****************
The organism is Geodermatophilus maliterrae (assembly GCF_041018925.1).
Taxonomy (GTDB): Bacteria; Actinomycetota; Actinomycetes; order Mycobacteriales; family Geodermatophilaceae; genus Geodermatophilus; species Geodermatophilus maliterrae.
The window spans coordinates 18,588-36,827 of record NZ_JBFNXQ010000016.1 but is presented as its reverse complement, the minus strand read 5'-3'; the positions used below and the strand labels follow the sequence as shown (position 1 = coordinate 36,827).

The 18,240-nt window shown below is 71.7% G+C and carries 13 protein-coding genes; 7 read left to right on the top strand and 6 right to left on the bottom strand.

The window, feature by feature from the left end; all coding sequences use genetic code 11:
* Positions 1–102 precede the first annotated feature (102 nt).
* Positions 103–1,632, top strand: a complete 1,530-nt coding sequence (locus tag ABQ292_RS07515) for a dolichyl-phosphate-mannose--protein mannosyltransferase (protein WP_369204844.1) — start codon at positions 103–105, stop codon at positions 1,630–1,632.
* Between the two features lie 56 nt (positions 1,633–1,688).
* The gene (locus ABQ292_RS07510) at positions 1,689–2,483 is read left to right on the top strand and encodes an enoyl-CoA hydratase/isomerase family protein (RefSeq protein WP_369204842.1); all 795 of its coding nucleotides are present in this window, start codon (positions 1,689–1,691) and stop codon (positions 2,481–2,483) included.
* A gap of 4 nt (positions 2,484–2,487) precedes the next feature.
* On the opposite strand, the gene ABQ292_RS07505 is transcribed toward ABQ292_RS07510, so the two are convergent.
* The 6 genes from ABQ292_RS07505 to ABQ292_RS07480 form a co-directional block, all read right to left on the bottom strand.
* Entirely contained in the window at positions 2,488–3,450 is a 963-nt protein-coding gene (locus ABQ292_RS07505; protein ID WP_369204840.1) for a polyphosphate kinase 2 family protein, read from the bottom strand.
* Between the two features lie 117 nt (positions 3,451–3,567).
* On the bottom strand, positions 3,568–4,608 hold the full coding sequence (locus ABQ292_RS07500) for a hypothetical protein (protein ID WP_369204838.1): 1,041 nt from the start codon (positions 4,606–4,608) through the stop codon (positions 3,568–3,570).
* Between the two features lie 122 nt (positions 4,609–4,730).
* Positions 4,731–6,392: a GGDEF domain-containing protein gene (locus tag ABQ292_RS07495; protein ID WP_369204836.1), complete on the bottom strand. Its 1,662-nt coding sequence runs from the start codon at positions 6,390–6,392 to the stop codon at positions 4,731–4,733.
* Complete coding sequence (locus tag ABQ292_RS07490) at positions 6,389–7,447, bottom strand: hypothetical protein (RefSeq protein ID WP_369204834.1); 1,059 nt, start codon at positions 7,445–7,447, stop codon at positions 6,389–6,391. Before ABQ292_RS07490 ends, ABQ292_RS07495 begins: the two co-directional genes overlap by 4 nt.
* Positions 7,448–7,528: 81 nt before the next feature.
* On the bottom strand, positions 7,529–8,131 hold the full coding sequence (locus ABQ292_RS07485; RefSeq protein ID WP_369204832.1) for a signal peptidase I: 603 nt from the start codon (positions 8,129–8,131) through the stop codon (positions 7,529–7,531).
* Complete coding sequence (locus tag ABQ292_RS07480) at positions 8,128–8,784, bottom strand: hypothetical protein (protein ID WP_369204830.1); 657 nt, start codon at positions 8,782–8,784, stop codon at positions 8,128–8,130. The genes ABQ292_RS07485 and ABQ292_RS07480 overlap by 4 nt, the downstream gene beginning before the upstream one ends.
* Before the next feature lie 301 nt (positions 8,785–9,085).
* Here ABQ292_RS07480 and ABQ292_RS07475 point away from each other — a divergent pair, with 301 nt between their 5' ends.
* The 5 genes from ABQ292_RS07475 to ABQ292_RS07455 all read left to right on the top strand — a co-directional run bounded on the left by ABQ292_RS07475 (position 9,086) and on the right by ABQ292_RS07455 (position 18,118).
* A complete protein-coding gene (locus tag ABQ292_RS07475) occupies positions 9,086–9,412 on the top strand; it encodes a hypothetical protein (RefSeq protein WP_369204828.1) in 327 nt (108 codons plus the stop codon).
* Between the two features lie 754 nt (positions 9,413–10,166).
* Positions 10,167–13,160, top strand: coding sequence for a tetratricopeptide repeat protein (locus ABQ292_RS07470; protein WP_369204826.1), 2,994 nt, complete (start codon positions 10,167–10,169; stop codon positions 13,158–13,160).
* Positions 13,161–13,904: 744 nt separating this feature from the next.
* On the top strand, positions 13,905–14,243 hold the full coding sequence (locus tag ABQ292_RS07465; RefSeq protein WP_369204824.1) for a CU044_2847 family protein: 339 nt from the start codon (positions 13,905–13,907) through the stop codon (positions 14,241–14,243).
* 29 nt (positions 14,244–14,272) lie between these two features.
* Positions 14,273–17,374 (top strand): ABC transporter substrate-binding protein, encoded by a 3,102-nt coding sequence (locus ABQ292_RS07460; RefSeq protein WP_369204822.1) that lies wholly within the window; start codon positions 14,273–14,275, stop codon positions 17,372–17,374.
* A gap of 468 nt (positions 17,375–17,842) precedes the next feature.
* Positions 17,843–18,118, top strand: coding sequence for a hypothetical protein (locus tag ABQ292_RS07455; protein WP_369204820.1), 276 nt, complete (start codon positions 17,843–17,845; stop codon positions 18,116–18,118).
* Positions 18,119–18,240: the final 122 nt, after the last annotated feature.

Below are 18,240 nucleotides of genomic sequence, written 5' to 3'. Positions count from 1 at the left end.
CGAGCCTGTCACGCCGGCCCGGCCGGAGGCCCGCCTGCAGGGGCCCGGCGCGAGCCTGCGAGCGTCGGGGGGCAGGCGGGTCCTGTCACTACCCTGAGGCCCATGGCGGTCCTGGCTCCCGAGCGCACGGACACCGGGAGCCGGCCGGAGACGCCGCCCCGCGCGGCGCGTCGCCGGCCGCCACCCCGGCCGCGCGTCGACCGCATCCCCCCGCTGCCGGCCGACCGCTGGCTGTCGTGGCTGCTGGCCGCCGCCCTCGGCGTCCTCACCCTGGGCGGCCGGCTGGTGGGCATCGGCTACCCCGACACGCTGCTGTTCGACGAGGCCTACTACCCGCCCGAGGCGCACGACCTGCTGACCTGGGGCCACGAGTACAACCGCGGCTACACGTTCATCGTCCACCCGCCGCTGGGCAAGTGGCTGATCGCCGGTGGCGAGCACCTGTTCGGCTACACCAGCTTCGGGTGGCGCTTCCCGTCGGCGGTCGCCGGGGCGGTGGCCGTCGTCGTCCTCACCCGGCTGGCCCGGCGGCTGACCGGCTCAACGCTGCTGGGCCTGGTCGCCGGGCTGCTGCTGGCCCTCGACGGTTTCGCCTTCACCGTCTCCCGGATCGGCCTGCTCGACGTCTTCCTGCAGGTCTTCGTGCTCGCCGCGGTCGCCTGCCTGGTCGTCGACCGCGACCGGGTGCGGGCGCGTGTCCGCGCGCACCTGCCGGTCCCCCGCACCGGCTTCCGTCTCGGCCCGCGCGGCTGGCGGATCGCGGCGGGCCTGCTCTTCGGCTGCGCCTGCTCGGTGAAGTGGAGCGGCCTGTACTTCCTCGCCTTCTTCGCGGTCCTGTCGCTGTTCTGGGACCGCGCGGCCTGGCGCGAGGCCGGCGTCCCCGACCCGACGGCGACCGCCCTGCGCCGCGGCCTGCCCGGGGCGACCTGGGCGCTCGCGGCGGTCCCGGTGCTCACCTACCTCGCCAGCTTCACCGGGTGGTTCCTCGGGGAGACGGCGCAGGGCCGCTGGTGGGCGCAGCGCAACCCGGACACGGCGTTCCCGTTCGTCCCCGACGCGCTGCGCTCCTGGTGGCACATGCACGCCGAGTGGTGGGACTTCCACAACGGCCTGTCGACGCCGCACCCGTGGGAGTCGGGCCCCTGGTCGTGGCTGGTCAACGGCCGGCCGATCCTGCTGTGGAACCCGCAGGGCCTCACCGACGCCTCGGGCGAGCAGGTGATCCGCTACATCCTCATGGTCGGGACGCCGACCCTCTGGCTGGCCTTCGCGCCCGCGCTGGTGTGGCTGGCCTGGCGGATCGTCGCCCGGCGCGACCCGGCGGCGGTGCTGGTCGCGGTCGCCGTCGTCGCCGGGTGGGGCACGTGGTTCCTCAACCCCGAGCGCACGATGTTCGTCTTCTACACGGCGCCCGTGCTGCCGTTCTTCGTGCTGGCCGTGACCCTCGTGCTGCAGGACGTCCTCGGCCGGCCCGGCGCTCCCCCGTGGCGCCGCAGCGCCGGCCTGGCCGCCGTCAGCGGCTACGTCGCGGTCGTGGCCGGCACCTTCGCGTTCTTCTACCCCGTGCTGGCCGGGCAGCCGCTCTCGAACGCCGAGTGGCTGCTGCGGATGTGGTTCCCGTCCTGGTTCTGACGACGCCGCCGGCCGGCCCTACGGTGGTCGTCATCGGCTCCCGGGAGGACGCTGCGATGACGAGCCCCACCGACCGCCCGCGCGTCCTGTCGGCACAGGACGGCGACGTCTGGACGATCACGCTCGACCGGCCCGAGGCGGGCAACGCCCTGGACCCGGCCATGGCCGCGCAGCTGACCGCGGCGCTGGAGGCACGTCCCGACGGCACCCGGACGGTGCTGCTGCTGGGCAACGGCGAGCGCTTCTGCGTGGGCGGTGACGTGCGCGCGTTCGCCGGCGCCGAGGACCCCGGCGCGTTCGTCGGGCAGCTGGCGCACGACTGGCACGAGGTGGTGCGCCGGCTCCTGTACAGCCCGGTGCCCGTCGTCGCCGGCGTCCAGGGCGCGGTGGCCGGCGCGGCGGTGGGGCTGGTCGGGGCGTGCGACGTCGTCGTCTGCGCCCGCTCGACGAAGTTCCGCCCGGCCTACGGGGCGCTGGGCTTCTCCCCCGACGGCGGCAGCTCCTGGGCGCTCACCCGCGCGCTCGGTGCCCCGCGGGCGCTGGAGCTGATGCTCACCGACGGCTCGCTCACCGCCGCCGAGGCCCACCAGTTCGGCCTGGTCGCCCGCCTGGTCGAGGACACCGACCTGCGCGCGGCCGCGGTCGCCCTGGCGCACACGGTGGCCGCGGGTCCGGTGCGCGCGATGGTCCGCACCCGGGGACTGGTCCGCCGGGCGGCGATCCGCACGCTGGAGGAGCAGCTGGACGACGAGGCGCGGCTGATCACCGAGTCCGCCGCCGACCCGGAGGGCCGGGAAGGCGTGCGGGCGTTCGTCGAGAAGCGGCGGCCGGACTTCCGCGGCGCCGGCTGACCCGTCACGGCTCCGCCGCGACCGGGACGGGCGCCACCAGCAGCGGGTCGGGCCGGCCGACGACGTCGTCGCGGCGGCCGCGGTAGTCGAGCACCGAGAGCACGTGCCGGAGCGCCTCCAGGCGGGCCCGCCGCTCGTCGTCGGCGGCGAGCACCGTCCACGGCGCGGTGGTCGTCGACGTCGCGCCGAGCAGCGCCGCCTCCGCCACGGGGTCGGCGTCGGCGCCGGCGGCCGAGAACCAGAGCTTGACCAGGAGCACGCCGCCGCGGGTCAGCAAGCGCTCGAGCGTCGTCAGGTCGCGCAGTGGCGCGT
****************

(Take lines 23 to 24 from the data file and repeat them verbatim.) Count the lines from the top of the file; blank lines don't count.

* Here ABQ292_RS07480 and ABQ292_RS07475 point away from each other — a divergent pair, with 301 nt between their 5' ends.
* The 5 genes from ABQ292_RS07475 to ABQ292_RS07455 all read left to right on the top strand — a co-directional run bounded on the left by ABQ292_RS07475 (position 9,086) and on the right by ABQ292_RS07455 (position 18,118).